John Ortiz gives memorable performance

By David Orlikoff

A small mountain of obligatory information stands between audiences and good review of “Jack Goes Boating.” This film is Oscar-winning actor Philip Seymour Hoffman’s feature directorial debut, though he has been directing theater for 13 years.

Hoffman also plays the title character alongside co-stars John Ortiz, who plays Clyde, and Daphne Rubin-Vega as Clyde’s wife, Lucy. Amy Ryan completes the foursome as Connie, Jack’s love interest and is the only main actor not reprising their role from Bob Glaudini’s hit New York play of the same name.

These two couples serving as foils for each other and their relationships is the cornerstone of the film. Clyde and Lucy have been together a long time and not everything has been pleasant. Meanwhile, Jack and Connie take their sweet time in becoming intimate while it seems they are meant for each other, if only because we can’t imagine anyone else putting up with them.

In the opening overhead shot, Jack lies awake in bed, small and uncomfortable even unto himself. Jack and Clyde have the same job, driving limos for Jack’s uncle, but very different lives in New York. Clyde is married and has more passions and hobbies (both good and bad) than Jack, giving him a much fuller life. Jack has constructed his life into an extremely small sphere combining family and friends with his menial job and having nothing on the side. His character is dominated by the search for female companionship and the changes he must make to get it. Connie is unspecified enough to be the symbol of Jack’s willingness to open up and receive love.

With his illustrious history, and name large on the marquee, one must look forward to Philip Seymour Hoffman’s acting. Time and again, Hoffman has proved himself an artist and a craftsman of the highest caliber working today. That’s why it is so disappointing to see him play such a mediocre role. There is little establishment of Jack’s character, just as there is little establishment in Connie’s character or their relationship. Instead of convincing us these people are real or close to it, Hoffman settles for just good enough to get the idea across.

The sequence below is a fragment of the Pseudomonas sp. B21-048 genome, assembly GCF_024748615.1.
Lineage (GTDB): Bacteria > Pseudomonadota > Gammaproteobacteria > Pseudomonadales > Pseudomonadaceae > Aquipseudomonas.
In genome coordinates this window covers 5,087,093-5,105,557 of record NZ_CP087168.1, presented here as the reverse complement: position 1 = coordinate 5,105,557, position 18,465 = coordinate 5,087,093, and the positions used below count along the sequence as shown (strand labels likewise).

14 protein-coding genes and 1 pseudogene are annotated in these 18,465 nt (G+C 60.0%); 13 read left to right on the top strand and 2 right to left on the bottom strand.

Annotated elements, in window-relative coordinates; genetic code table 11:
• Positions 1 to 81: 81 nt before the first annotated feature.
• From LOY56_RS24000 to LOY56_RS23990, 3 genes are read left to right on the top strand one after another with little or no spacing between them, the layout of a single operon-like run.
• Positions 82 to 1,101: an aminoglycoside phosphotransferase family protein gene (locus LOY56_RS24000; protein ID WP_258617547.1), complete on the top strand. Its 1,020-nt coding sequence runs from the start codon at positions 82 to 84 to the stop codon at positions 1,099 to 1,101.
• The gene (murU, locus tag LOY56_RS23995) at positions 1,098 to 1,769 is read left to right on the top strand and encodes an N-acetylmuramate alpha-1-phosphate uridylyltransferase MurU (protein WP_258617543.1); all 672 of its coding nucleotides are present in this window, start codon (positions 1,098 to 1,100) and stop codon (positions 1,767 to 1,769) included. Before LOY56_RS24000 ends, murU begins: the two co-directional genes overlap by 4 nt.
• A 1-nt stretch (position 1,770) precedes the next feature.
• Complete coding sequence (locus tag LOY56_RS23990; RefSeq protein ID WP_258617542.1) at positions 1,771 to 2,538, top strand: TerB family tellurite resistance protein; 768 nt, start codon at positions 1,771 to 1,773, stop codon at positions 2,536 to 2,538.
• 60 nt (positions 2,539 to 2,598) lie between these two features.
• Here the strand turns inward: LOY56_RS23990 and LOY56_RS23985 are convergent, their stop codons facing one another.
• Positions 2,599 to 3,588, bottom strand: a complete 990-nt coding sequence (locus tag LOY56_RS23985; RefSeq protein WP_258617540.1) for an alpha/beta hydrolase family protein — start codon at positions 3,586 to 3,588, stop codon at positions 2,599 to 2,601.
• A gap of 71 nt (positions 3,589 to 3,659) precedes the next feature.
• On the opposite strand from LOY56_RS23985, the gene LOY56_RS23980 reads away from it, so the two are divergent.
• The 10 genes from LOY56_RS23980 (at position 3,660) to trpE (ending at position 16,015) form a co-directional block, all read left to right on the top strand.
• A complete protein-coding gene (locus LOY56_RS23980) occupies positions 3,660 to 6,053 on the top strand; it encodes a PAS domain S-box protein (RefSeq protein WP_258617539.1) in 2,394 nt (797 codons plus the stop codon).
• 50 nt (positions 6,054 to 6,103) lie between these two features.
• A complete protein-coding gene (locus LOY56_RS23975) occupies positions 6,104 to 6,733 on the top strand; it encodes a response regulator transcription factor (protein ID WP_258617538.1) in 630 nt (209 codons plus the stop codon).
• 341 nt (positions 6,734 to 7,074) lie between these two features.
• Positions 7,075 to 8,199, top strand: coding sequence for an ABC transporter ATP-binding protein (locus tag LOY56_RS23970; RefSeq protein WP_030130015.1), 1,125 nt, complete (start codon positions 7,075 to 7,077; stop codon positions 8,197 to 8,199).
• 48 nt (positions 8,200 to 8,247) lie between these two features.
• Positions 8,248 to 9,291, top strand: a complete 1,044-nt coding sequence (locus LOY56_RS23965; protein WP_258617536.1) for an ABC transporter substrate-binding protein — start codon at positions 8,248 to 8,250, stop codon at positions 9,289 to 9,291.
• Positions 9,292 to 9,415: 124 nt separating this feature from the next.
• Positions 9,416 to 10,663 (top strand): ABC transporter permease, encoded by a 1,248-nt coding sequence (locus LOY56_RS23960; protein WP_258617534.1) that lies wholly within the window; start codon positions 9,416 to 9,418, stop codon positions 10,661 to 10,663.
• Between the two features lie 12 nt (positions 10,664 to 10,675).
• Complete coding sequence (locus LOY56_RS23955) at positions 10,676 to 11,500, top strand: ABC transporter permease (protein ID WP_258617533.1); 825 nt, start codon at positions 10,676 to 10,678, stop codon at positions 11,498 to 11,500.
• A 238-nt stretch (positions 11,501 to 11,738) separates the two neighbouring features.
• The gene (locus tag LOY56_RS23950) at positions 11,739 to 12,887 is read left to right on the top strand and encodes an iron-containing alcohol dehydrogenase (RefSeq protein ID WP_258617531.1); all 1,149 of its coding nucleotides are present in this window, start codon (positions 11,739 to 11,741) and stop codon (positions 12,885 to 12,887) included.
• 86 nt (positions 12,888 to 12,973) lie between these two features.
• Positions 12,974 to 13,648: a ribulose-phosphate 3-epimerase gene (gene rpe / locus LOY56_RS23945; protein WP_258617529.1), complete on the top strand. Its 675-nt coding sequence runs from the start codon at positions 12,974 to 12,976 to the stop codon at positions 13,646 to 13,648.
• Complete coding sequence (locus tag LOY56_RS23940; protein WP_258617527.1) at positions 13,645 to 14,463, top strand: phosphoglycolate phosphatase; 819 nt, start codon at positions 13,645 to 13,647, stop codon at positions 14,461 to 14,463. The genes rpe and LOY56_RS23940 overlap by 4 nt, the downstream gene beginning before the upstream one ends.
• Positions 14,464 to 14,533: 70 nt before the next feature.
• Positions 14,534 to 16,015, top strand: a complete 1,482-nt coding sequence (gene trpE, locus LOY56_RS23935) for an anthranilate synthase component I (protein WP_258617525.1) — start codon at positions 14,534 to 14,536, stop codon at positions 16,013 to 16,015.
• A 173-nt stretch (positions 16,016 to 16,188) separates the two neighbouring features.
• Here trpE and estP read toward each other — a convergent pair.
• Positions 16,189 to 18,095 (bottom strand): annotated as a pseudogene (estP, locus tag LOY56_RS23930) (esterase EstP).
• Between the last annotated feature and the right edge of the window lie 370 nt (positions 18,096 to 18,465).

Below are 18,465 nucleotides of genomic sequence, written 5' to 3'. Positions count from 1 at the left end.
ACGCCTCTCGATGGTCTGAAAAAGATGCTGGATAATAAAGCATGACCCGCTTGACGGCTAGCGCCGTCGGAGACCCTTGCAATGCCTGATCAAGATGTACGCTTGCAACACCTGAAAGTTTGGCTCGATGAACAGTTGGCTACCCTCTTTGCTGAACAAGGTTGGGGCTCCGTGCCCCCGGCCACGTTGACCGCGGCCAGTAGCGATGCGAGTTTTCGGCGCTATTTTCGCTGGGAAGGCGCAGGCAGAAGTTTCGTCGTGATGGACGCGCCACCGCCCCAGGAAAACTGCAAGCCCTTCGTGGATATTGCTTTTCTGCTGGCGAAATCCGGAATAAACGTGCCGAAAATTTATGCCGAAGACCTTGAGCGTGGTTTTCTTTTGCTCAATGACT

He relies on himself as an icon, and on audiences’ familiarity with his previous roles in films such as Todd Solondz’ “Happiness” and Paul Thomas Anderson’s “Magnolia,” where he played similar geeky, earnest, contentedly small-lived, pathetic men. Perhaps acting and directing a film proved non-complementary tasks, or perhaps the character and writing didn’t fully translate to the big screen. Either way, there’s no reason not to still be excited about Hoffman’s next acting venture.

Early scenes are as minimalist as the opening shot and transition quickly to a middle already in the works. We aren’t shown entire conversations and there doesn’t appear to be any special significance for what’s given. Beginnings are rare for activities and conversations alike, and audiences instead watch meandering middles. The overall film similarly seems to be stuck in act two, and by the time you notice it ending it’s already over.

The film has the structure of a moral tale but without morality. Men are not so much judged but condemned by their outlook on life, and not necessarily how they live it. This theme nonetheless provides the opportunity for the best, most cinematic scenes of the film. Clyde has Jack practicing “visualization” techniques to help him learn to swim. They are so successful that Jack continues to visualize more things. Each of these sequences are purely cinematic and spot-on. Unfortunately, other cute cinematic techniques come across as obvious and contrived—an academic attempt that proves all too calculated.

Unquestioningly the best thing about this film is John Ortiz’ character Clyde. His plotline is more interesting, his character more varied and fleshed out, his acting and emotions more intense and our empathy for him much deeper than for Jack or any other character in any other film made subpar by comparison. Nothing in the film is honestly bad, just disappointingly uninspired.

I am David Orlikoff, and for the past two years I have been a film critic for The Chronicle.

Since my first semester with The Chronicle, I have been to pre-screenings alongside Chicago’s big names. I have interviewed actors and directors whose work I deeply respect. This experience has been the most valuable one of my college and professional life. I may still have the odd article show up in the paper, but consider this my official farewell.